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Despite all of this, Tottenham have missed out on the top four just once since the arrival of Pochettino. Each of the finishes in this time bettered those of Liverpool, and in 2016/17 the manager guided Spurs to a second-place finish behind Chelsea. They currently sit just a point outside the top four, and in any other season would surely have a sufficient tally to be inside that elite group. In addition to that, they are playing nice football, something that cannot be underestimated. It has been the case for most of the Pochettino reign. This is no small feat given that he has not really been given the resources to truly shape the squad in his image.

Instead, he has squeezed every last drop of talent out of each of his players. Against City, the standout performer was Moussa Sissoko. Despite being one of the few relatively expensive signings in recent times, he is patently not one of the most technically gifted players on the books at Tottenham, but the strengths which he does possess are brought out by Pochettino.

At the risk of sounding heretical, the same is even true to a lesser extent of Harry Kane. Under Pochettino’s tutelage it might be said that he has developed into the best average player in the world. In other words, his manager has him utilising the skills which he does possess to devastating effect. He has not tried to make Kane into something which he is not, and the rewards have been reaped through the Englishman’s remarkable scoring record in the past few seasons. Perhaps this doesn’t make Pochettino a miracle-worker, but it is hard to deny that his ability to get the best out of what he has is a significant reason why Spurs have not suffered a huge drop-off as a result of investment at other clubs soaring well beyond their levels.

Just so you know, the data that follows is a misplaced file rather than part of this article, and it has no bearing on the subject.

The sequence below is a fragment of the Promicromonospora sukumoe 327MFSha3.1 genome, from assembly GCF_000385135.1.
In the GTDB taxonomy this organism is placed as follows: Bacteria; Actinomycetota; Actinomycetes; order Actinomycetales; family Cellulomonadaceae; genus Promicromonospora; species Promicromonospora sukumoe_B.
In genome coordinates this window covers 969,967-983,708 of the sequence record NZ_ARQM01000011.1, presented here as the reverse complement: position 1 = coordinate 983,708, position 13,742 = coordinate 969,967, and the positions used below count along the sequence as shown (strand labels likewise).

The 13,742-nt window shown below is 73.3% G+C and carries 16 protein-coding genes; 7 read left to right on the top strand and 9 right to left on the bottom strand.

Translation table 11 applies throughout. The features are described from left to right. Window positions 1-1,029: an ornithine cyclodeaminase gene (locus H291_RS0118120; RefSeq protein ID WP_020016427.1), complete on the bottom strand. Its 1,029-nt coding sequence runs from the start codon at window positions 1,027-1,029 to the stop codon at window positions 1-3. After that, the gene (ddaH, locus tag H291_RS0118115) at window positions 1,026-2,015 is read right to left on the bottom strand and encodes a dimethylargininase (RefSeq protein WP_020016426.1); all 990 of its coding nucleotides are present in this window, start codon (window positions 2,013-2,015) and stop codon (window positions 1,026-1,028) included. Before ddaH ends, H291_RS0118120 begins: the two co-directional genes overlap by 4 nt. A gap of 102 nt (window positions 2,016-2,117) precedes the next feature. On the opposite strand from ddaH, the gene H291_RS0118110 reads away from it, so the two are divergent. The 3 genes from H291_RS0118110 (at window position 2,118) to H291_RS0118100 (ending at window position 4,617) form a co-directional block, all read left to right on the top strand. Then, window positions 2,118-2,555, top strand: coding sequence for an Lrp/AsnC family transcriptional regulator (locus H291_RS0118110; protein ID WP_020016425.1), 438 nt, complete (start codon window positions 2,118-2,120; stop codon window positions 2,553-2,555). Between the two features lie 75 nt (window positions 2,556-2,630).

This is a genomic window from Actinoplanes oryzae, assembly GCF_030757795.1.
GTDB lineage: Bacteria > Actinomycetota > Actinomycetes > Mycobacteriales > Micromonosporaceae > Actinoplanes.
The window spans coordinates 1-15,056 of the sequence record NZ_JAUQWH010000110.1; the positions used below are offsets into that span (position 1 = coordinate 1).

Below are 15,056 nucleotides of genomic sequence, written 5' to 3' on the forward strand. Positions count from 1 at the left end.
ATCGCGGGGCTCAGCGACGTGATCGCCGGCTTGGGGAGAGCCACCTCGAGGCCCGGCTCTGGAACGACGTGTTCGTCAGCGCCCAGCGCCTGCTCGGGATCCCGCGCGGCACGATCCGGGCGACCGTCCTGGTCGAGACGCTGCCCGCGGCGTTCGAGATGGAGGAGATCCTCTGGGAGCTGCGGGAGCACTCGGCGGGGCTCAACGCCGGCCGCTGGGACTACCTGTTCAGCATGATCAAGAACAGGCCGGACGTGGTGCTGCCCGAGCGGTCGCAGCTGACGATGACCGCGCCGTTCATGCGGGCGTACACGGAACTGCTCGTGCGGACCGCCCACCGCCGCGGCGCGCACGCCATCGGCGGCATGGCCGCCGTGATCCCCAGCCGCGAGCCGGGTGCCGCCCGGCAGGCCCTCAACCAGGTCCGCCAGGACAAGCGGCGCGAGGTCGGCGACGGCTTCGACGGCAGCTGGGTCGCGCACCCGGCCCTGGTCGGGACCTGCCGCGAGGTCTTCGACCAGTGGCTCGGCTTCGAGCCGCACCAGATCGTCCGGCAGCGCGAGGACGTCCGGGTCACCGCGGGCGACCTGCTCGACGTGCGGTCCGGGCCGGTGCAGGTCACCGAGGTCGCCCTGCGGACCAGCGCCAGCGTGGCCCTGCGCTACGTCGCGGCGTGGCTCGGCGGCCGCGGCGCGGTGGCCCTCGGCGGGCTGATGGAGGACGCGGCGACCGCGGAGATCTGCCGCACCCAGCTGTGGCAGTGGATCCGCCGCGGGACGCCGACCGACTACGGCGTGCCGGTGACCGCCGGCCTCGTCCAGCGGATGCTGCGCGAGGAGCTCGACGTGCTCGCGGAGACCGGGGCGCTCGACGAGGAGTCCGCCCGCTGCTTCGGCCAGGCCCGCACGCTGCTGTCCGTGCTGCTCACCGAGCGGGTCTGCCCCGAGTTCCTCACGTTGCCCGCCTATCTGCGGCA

The big question for Tottenham is whether they can hang on to him. His recent comments suggest the stadium saga and lack of backing are finally wearing him down evidenced by his claims in the build-up to the City game that this was the “worst feeling” he has had at the club. There comes a point where even a man-manager has to concede that he simply needs new men to work with – Jurgen Klopp is of a similar mould, and when he decided he could get no more from what he had, the board backed him in moves for Alisson, van Dijk and Keita amongst others.

Pochettino, meanwhile, was unable to make any signings whatsoever in the summer and in the course of the last two windows has only brought in one player. The contrast is marked, and Tottenham’s torrid time in the Champions League is something of a warning. The current crop is not at a level to compete with the very best in Europe. Every squad has a ceiling, and even the best manager in the world cannot raise it without getting new personnel – this is the point that Pochettino has reached, and he can hardly be blamed if he is frustrated. The calm that descended on Real Madrid during Zidane’s tenure has been replaced by the more familiar swirl of chaos and uncertainty, and unless there is change at Tottenham then it may just suck Pochettino down the same road as Bale and Modric before too long.